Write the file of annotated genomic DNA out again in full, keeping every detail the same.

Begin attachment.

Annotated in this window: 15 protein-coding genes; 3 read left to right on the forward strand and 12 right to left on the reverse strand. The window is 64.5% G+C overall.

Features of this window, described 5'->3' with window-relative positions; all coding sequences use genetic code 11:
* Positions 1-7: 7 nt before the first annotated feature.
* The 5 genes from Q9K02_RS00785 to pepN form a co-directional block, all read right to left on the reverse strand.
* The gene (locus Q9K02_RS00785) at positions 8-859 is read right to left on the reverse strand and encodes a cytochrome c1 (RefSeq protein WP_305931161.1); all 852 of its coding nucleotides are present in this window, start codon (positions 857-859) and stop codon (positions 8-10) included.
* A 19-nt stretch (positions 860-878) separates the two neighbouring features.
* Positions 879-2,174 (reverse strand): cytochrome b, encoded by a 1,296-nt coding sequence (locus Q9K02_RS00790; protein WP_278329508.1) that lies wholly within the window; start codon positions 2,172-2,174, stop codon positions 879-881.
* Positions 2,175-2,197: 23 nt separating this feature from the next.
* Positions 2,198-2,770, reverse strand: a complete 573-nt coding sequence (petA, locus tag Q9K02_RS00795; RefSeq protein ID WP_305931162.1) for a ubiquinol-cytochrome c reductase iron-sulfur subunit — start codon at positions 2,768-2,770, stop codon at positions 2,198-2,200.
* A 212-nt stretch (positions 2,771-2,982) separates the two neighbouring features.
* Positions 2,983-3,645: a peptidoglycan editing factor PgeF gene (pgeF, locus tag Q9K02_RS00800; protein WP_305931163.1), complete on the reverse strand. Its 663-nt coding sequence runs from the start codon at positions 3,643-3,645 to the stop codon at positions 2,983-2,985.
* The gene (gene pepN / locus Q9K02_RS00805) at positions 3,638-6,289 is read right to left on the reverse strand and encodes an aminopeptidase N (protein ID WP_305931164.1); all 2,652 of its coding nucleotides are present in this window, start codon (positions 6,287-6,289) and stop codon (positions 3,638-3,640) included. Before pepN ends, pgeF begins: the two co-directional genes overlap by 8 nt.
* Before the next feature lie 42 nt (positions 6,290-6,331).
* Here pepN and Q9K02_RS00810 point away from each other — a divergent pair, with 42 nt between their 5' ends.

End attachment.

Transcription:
Annotated in this window: 15 protein-coding genes; 3 read left to right on the forward strand and 12 right to left on the reverse strand. The window is 64.5% G+C overall.

Features of this window, described 5'->3' with window-relative positions; all coding sequences use genetic code 11:
* Positions 1-7: 7 nt before the first annotated feature.
* The 5 genes from Q9K02_RS00785 to pepN form a co-directional block, all read right to left on the reverse strand.
* The gene (locus Q9K02_RS00785) at positions 8-859 is read right to left on the reverse strand and encodes a cytochrome c1 (RefSeq protein WP_305931161.1); all 852 of its coding nucleotides are present in this window, start codon (positions 857-859) and stop codon (positions 8-10) included.
* A 19-nt stretch (positions 860-878) separates the two neighbouring features.
* Positions 879-2,174 (reverse strand): cytochrome b, encoded by a 1,296-nt coding sequence (locus Q9K02_RS00790; protein WP_278329508.1) that lies wholly within the window; start codon positions 2,172-2,174, stop codon positions 879-881.
* Positions 2,175-2,197: 23 nt separating this feature from the next.
* Positions 2,198-2,770, reverse strand: a complete 573-nt coding sequence (petA, locus tag Q9K02_RS00795; RefSeq protein ID WP_305931162.1) for a ubiquinol-cytochrome c reductase iron-sulfur subunit — start codon at positions 2,768-2,770, stop codon at positions 2,198-2,200.
* A 212-nt stretch (positions 2,771-2,982) separates the two neighbouring features.
* Positions 2,983-3,645: a peptidoglycan editing factor PgeF gene (pgeF, locus tag Q9K02_RS00800; protein WP_305931163.1), complete on the reverse strand. Its 663-nt coding sequence runs from the start codon at positions 3,643-3,645 to the stop codon at positions 2,983-2,985.
* The gene (gene pepN / locus Q9K02_RS00805) at positions 3,638-6,289 is read right to left on the reverse strand and encodes an aminopeptidase N (protein ID WP_305931164.1); all 2,652 of its coding nucleotides are present in this window, start codon (positions 6,287-6,289) and stop codon (positions 3,638-3,640) included. Before pepN ends, pgeF begins: the two co-directional genes overlap by 8 nt.
* Before the next feature lie 42 nt (positions 6,290-6,331).
* Here pepN and Q9K02_RS00810 point away from each other — a divergent pair, with 42 nt between their 5' ends.